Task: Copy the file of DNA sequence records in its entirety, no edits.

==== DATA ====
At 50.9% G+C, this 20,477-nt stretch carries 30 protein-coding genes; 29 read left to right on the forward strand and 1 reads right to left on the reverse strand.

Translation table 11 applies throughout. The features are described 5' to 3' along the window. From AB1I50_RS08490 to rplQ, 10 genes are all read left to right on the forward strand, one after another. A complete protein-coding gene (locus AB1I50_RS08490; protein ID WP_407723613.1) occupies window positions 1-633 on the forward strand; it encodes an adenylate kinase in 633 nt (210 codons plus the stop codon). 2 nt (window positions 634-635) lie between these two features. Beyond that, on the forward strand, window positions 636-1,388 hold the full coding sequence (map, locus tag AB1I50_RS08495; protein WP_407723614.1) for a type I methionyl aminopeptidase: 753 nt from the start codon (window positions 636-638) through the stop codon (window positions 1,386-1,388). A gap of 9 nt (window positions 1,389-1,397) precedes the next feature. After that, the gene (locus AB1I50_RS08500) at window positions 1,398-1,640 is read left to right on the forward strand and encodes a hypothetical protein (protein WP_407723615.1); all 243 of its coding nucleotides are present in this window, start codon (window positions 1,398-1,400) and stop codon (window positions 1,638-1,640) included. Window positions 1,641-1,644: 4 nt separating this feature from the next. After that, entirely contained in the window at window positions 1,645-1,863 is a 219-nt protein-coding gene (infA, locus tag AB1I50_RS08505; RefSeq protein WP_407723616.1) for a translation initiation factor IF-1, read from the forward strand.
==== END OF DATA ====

At 50.9% G+C, this 20,477-nt stretch carries 30 protein-coding genes; 29 read left to right on the forward strand and 1 reads right to left on the reverse strand.

Translation table 11 applies throughout. The features are described 5' to 3' along the window. From AB1I50_RS08490 to rplQ, 10 genes are all read left to right on the forward strand, one after another. A complete protein-coding gene (locus AB1I50_RS08490; protein ID WP_407723613.1) occupies window positions 1-633 on the forward strand; it encodes an adenylate kinase in 633 nt (210 codons plus the stop codon). 2 nt (window positions 634-635) lie between these two features. Beyond that, on the forward strand, window positions 636-1,388 hold the full coding sequence (map, locus tag AB1I50_RS08495; protein WP_407723614.1) for a type I methionyl aminopeptidase: 753 nt from the start codon (window positions 636-638) through the stop codon (window positions 1,386-1,388). A gap of 9 nt (window positions 1,389-1,397) precedes the next feature. After that, the gene (locus AB1I50_RS08500) at window positions 1,398-1,640 is read left to right on the forward strand and encodes a hypothetical protein (protein WP_407723615.1); all 243 of its coding nucleotides are present in this window, start codon (window positions 1,398-1,400) and stop codon (window positions 1,638-1,640) included. Window positions 1,641-1,644: 4 nt separating this feature from the next. After that, entirely contained in the window at window positions 1,645-1,863 is a 219-nt protein-coding gene (infA, locus tag AB1I50_RS08505; RefSeq protein WP_407723616.1) for a translation initiation factor IF-1, read from the forward strand.